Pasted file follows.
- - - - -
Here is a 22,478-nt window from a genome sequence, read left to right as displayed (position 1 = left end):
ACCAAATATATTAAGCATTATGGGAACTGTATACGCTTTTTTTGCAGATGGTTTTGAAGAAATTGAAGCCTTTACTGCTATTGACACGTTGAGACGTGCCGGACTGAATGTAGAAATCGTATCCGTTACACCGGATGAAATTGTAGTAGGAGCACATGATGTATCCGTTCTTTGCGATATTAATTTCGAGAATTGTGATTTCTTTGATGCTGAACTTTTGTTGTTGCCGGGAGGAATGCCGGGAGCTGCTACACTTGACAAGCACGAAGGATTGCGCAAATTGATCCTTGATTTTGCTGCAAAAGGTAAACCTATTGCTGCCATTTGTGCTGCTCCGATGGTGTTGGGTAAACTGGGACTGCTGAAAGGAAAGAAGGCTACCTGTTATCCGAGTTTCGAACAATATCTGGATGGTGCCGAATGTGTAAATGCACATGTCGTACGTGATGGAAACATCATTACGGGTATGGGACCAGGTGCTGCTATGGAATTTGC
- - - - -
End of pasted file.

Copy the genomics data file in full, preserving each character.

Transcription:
Here is a 22,478-nt window from a genome sequence, read left to right as displayed (position 1 = left end):
ACCAAATATATTAAGCATTATGGGAACTGTATACGCTTTTTTTGCAGATGGTTTTGAAGAAATTGAAGCCTTTACTGCTATTGACACGTTGAGACGTGCCGGACTGAATGTAGAAATCGTATCCGTTACACCGGATGAAATTGTAGTAGGAGCACATGATGTATCCGTTCTTTGCGATATTAATTTCGAGAATTGTGATTTCTTTGATGCTGAACTTTTGTTGTTGCCGGGAGGAATGCCGGGAGCTGCTACACTTGACAAGCACGAAGGATTGCGCAAATTGATCCTTGATTTTGCTGCAAAAGGTAAACCTATTGCTGCCATTTGTGCTGCTCCGATGGTGTTGGGTAAACTGGGACTGCTGAAAGGAAAGAAGGCTACCTGTTATCCGAGTTTCGAACAATATCTGGATGGTGCCGAATGTGTAAATGCACATGTCGTACGTGATGGAAACATCATTACGGGTATGGGACCAGGTGCTGCTATGGAATTTGC